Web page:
WHAT IS GEP?
Good Engineering Practice (GEP) is established methods and standards that can be applied throughout an engineering activity, project or equipment life-cycle to ensure delivery of appropriate and cost effective solutions.
WHY DO WE NEED GEP?
GEP is one of the foundations on which other processes and systems are based eg Equipment Qualification, Validation, GxP, GAMP, GMP and Quality Management System.
If implemented well – GEP will provide improvement in use of resources, cost, schedule, quality, performance, safety, environment or other measurable factors that impact the health of an organization.
GEP is one of the key concepts to ensure the introduction of equipment and systems into facility meets user and regulatory requirements while being cost-effective, compliant and well documented.
Components of GEP are:
(please CLICK the “GEP Flowchart” on the Right-Hand-Side to open flowchart)
1) E00 Policy Statement
2) E01 Core Concepts to all the process, systems and standards that make up GEP are risks, cost and organisational control management
3) E02 Common Practices and Systems are procedures and standards relevant to design, testing, quality control, operations and maintenance of engineering process and equipment
4) E03 Project Engineering and Management – are standard processes and procedures relevant to projects (both GMP & non-GMP projects). There is a separate section in developing a Project Quality System
5) E04 Operations and Maintenance are standards processes and procedures for equipment and facility.
As pharmaceutical manufacturers confront increased margin pressure, new ways to lower their costs and instigate process improvements need to be implemented. Equipment Qualification and Validation costs are blown out of proportion. The trend is to start with the first principles of engineering and build a solid foundation for compliance and product quality.
In 2007, ASTM together with a consensus input from industry, ISPE, FDA, EMEA and GAMP developed and published E2500 – Standard Guide for Specification, Design and Verification of Pharmaceutical and Biopharmaceutical Manufacturing Systems and Equipment.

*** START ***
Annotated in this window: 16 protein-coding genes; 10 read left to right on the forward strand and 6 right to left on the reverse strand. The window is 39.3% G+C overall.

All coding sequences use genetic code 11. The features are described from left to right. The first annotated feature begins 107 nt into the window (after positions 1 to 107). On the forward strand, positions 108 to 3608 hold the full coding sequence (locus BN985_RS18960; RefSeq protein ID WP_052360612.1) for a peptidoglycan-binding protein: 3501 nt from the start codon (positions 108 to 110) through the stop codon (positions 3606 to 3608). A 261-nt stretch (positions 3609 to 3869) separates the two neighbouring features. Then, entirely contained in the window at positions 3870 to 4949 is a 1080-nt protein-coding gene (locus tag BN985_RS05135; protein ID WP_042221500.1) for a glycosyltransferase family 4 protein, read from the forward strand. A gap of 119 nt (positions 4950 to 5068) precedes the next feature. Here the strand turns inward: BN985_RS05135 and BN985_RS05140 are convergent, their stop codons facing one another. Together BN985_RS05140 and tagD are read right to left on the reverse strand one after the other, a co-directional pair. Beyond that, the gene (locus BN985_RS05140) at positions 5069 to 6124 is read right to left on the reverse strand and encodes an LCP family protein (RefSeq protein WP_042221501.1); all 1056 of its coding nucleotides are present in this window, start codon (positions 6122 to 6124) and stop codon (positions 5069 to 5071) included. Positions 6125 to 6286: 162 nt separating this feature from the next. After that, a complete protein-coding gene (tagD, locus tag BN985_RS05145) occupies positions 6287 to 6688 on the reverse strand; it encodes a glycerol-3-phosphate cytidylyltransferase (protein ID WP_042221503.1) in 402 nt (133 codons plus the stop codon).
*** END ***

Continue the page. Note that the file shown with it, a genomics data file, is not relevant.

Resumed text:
ASTM E2500 emphasized that “6.6.1 Good Engineering Practice (GEP) should underpin and support the specification, design, and verification activities”.
In 2008, ISPE instigated and published a good practice guide “Good Engineering Practice”.
ISPE has been collaborating with the ASME Bioprocess Equipment Committee in the development of a standard definition for data and document requirements associated with new assets. The first effort “Vendor Documentation Requirements for New Instruments,” was published as an appendix in the latest edition of the ASME BPE Standard.
OUR WEBSITE OFFERS:
Our Team at www.gmptemplates.com, with combined decades of experience will ease your effort in the implementation of GEP by offering industry proven procedures and standards.
YOUR NEXT STEP TO ESTABLISH GEP:
State your Company’s philosophy and commitment to implement Good Engineering Practices (GEP). Then define the importance of Good Engineering Practices in the execution of engineering activities or projects to the introduction of manufacturing systems and equipment. Our E00-01-01 Policy Statement on GEP is the first document to kick-off the process. CLICK HERE to view more details.
View and understand our GEP Flowchart and translate to your organization’s requirements
Applying a “risk-based” approach, highlight and prioritize the procedures, methods and standards that you wish to introduce to your facility. Then select from our library of document templates.
If you need help, please use the Enquiry Form in Contact Us.
The SUB-CATEGORIES of Good Engineering Practice (GEP) are shown below.